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Ellipsis at End

By Samantha Lawrence All Rights Reserved ©

Fantasy / Thriller


He had wandered for so long, but he had met no faces, everything a deserted ruin of a life he didn’t know he had lived. Until the pink lily’s rising from the ground on the shoulders of green blades, until his eyes touched their petals and it flooded fiercely back into his mind. His feet had carried him back to a misery he would have been without for an eternity. An eternity of solitary laced with confusion, but no pain. A shadow clouded the fragments of light that seeped through the tree line. A woman’s face stood above him, a victorious visage. She clapped her hands together and let out a cheer of such elation it made Silas forget about his inner torment for a moment.

Chapter 1: Church Street

Everybody in Bedford County had rushed to hardware and grocery stores to the dismay of the employees. Lines swelled at gas stations and cars honked on the roads as people fought through the crowds to prepare.

“Hurricane Greta, the storm of the century,” Ken Rottman the Channel 6 meteorologist had reported. His ridiculous purple suit and unrealistic pearly whites dancing across the television as he spoke to the camera, “Stock up and remain in doors.”

All but Jessica Flynn heeded this warning. She was standing - failing at it, but standing none the less in the rain. Swaying back and forth, her feet sliding on the slick black road of Church Street as she tried steadying herself against not only the wind but her drunken equilibrium.

Her idea of preparation had been a charged laptop filled with her favorite TV shows ready to be re-watched and recited to the annoyance of her roommate. Right before the rain began she polished off six beers and had two shots because Erin refused any “clear” alcohols. “Waste not, want not,” she had said before throwing her head back and grimacing as they slid down her throat.

After four episodes of a show Erin had picked, she was snoring, mouth open and the beginnings of drool beading on the couch. Jessica rolled her eyes deciding that a walk in the rain would be refreshing.

Drunk Jess always had ideas that Sober Jessica hated her for in the morning. So, here she stood one mile later, thanks to the shortcut through Cheyenne Park that divided the towns of Aurora and Bedford, right in front of Standon Manor.

Its shadow loomed over her, stone siding, rising and ending where floor to ceiling windows began. The massive driveway and front lawn sprawling out before it, adorned with spiral bushes by an over charging lawn service.

She peered at the two story structure through one squinted eye, her chestnut hair that fell in long waves was drenched and pasted to the other eye. She was going to knock on the front door, no one was around to stop it.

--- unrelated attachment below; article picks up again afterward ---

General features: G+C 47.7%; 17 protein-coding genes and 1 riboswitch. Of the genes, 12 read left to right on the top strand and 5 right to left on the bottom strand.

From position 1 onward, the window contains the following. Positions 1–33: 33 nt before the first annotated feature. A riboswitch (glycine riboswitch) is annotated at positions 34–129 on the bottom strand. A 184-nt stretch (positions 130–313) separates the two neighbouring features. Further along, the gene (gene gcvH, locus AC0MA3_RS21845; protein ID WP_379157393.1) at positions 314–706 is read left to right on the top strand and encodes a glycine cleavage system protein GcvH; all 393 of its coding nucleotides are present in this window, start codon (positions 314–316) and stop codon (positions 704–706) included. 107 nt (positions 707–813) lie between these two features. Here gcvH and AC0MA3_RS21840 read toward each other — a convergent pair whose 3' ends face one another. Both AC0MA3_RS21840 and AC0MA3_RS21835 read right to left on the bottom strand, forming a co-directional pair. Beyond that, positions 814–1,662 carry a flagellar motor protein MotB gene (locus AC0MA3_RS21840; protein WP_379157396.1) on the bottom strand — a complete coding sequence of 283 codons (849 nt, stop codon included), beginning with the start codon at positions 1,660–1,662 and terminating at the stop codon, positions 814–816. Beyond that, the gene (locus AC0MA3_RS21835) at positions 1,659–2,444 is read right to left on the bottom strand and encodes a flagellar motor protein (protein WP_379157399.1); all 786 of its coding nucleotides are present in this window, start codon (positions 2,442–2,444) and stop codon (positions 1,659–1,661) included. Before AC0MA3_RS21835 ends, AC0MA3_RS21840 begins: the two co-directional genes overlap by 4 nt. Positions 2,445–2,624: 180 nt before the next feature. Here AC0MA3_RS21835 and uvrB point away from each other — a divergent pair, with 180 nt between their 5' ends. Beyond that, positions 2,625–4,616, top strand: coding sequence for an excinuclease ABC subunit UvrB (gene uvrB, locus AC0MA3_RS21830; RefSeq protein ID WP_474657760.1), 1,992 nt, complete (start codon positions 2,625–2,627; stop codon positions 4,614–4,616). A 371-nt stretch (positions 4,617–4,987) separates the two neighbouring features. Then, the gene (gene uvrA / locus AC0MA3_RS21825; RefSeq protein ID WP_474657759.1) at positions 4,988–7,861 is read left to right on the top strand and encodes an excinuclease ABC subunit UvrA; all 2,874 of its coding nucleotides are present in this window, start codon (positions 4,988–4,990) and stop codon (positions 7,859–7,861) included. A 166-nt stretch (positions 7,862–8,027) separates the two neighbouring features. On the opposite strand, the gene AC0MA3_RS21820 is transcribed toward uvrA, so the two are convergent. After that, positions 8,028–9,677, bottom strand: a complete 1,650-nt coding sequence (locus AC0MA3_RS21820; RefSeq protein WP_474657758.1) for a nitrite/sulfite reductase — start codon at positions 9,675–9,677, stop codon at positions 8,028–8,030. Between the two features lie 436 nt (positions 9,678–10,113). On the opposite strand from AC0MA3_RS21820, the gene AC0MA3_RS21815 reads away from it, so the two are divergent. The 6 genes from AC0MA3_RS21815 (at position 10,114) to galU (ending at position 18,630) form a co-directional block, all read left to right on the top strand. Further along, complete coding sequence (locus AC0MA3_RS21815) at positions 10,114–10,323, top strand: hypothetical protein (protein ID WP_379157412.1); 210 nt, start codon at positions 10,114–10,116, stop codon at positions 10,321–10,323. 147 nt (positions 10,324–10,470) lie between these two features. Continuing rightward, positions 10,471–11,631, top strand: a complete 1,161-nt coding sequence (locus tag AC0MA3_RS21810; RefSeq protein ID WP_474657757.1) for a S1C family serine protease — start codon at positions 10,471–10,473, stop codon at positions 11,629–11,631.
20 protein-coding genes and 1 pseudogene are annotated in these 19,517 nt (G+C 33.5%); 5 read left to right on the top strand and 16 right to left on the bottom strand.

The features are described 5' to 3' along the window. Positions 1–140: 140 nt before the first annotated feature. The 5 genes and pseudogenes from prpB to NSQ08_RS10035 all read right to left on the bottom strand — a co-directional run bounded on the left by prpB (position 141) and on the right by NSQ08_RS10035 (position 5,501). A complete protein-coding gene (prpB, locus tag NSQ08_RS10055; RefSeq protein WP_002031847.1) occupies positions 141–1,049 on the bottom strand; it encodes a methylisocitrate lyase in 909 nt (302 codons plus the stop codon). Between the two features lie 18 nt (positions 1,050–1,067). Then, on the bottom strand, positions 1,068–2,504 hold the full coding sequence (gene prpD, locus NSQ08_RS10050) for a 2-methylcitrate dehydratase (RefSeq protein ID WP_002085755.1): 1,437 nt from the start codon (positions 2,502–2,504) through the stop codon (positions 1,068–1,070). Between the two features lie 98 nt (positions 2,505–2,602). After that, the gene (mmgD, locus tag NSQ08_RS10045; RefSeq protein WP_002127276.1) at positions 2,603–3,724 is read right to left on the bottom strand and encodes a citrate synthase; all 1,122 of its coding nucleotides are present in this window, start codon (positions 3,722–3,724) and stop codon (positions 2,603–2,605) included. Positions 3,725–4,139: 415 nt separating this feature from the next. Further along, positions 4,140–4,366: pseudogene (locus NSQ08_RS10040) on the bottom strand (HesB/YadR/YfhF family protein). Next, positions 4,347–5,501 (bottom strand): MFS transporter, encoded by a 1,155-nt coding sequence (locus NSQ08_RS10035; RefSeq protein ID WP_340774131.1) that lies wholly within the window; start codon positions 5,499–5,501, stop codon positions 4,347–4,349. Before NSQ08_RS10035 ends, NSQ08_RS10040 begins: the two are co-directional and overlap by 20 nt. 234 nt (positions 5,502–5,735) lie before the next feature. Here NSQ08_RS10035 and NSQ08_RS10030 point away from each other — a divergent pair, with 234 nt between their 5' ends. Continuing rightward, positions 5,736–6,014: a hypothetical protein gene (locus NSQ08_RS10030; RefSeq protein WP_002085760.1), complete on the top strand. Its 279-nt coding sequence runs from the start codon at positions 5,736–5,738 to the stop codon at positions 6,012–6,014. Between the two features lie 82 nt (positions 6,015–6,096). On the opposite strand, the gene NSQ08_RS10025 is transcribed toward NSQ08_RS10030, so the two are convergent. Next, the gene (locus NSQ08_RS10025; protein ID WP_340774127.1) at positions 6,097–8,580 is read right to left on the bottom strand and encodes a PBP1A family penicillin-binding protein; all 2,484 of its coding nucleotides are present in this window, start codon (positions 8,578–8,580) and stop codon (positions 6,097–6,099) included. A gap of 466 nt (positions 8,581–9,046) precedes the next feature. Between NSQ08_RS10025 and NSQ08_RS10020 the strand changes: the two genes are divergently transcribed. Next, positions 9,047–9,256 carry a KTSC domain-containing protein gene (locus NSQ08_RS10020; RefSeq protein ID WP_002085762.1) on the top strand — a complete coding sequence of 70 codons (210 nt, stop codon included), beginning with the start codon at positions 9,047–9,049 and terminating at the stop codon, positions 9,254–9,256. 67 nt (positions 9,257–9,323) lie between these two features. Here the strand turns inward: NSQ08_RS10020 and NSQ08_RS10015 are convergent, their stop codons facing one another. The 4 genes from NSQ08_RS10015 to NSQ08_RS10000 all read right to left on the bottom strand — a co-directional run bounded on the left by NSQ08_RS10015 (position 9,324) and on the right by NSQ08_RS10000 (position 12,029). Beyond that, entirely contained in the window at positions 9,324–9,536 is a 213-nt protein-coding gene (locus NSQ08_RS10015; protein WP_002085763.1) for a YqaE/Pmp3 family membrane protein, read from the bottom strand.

James Bannon would learn what a bastard he was.

Jessica stumbled her way up the bricked circular driveway, struggling to avoid bumping into any fancy schmancy cars; two of which she had triumphantly given the middle finger to. She knocked on the massive mahogany door, it was a loud knock that hurt her knuckles - but it was a good strong knock. Smiling at herself, she stared purposefully at the door and waited.

Several minutes later the door remained closed and the wind became stronger, she balled her hand into a fist and made three low thuds. Lightning cracked startling her, and she jolted forward, losing footing on the wet entryway cement. Her shoulder slammed into the door and it gave way swinging open into blackness.

Hey! Shit head!” she leaned forward into the doorway and then fell through the doorway. “Fuck,” her muffled voice spoke into the floor as her lip trickled blood onto the tiles.

Hobbling to her feet her sneakers squeaked on the foyer tiles as her balance faltered. She reached for the light switch to the left of the door, it flicked up, but she was still standing in darkness.

She focused out of the front door and realized the street was void of light, lightning, of course, there was no power.

Sober Jessica would have informed her that knocking was a disastrous idea, but even worse than that was standing in the silent darkness of this house after two years.

She was squeaking toward the staircase before she had any time to establish how she’d explain her presence. She stretched her arm out for the railing, but instead her foot connected with the bottom landing and sent her tumbling forward smashing a shin into the lip of a step. She cried out in pain but threw a hand to her mouth when she heard what she thought was the shuffling of feet.


After a minute of silence, she ascended the staircase on all fours hoping for no more injuries. At the top she stood and made her way through the sitting room to the bedroom hallway, praising herself for making it unscathed.

Arms outstretched she prodded in the dark looking for the door at the end of the hall, but then realized it was unnecessary. A white light beamed from under the door, her eyes adjusted as she walked toward it.

“James?” No response.

“Mrs.Bannon?” No voices came.

She wiggled the door handle and finding it locked she crouched, leveling her eye with the keyhole. The convenient thing about old homes was their large keyholes making looking into locked rooms easy. Her eye squinted through and she noticed that the room seemed too bare for this house.